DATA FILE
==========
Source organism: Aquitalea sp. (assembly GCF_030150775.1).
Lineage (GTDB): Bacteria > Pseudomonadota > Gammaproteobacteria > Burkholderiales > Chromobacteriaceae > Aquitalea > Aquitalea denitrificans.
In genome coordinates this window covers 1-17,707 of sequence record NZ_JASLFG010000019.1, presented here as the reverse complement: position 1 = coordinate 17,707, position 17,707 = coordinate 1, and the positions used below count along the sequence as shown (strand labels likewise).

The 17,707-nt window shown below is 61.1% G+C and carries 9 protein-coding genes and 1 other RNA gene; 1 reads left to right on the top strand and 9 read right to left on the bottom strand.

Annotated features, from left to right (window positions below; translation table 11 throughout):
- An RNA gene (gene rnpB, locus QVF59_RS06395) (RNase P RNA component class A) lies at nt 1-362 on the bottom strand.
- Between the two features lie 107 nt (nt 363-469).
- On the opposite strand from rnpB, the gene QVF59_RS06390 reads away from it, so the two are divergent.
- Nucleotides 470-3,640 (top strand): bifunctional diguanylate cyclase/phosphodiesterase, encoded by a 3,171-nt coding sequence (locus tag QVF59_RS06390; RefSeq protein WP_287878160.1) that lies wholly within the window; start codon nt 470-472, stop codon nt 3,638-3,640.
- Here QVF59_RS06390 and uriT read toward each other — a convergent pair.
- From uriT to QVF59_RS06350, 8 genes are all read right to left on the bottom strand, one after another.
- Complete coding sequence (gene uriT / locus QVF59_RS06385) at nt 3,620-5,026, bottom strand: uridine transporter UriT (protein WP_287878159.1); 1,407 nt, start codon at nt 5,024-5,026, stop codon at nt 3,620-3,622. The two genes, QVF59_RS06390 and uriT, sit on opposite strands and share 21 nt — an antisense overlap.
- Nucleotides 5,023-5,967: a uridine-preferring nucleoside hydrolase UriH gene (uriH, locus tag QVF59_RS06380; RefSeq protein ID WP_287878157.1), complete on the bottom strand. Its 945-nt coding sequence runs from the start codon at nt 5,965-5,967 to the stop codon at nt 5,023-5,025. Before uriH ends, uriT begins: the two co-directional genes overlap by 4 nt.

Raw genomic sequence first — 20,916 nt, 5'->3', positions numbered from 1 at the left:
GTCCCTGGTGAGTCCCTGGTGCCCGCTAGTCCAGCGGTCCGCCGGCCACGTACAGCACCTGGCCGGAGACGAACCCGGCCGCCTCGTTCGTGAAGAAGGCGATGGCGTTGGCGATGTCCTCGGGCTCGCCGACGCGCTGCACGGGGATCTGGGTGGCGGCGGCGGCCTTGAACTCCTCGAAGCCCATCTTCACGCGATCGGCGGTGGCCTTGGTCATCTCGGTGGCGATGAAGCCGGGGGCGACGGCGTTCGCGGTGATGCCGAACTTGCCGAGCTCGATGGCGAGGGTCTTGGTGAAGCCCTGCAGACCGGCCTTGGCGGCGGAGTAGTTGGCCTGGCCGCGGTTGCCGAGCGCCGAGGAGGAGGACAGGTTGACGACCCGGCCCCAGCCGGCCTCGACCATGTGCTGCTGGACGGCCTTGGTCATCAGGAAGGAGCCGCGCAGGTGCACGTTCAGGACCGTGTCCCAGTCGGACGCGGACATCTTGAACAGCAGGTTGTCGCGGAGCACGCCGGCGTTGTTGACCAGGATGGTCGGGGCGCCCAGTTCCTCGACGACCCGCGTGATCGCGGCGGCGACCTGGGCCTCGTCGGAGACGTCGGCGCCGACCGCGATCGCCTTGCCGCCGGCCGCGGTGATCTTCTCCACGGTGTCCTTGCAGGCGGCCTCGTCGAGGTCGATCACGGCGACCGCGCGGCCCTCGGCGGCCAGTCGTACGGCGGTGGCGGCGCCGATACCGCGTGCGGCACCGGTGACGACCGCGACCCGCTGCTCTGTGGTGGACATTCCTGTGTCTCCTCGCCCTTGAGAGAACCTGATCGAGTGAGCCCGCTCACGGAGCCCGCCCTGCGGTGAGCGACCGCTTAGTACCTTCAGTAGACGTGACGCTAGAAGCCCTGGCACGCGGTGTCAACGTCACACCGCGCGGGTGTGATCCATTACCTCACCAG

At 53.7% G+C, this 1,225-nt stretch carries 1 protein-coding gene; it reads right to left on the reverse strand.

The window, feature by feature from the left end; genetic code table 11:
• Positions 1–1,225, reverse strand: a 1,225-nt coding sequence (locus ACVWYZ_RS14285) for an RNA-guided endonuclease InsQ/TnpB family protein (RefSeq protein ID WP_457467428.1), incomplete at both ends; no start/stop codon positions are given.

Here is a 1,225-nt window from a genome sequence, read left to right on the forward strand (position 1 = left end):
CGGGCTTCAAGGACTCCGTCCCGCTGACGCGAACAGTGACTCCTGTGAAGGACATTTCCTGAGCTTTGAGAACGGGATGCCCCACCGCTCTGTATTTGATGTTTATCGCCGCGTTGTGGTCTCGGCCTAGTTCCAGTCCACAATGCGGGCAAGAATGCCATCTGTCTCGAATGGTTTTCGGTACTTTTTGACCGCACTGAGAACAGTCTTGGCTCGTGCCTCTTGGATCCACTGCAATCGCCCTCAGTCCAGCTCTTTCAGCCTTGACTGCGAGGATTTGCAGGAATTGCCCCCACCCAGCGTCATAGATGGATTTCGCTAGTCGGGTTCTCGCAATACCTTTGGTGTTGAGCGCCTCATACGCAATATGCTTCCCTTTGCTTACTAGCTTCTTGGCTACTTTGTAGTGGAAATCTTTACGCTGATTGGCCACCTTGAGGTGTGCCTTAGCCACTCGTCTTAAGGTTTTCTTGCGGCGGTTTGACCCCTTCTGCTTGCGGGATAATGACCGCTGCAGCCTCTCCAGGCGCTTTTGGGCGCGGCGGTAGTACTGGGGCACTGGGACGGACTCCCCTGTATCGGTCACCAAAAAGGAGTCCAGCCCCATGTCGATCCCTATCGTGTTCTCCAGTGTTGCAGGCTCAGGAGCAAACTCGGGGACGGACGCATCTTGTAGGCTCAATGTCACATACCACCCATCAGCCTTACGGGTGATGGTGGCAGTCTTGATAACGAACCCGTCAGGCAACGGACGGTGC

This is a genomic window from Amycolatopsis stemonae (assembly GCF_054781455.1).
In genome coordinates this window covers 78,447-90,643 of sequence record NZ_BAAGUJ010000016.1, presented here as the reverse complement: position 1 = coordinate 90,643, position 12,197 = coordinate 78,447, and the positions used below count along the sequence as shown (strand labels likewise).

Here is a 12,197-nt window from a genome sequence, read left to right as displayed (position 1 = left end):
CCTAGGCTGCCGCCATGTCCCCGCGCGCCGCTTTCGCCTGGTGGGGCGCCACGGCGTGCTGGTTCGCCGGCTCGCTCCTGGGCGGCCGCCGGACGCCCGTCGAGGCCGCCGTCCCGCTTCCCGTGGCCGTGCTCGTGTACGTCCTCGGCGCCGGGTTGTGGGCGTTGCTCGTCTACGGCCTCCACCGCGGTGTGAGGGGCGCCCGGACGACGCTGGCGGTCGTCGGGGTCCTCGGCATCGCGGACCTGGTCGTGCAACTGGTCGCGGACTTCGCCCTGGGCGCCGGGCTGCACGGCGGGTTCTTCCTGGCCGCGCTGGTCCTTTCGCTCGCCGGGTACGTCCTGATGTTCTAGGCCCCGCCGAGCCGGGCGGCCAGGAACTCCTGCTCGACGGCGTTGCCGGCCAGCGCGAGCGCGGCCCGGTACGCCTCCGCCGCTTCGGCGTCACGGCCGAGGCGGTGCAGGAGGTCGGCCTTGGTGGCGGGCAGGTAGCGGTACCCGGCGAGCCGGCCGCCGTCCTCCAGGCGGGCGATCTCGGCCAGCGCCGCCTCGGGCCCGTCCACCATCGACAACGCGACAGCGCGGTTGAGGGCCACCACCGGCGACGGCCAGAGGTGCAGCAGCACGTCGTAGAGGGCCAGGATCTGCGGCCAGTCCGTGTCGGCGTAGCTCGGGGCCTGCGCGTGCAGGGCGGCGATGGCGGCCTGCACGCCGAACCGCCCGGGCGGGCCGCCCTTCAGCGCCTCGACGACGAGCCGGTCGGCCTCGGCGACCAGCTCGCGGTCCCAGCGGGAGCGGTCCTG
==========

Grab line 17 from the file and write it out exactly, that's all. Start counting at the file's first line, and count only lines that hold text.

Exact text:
The window, feature by feature from the left end; genetic code table 11: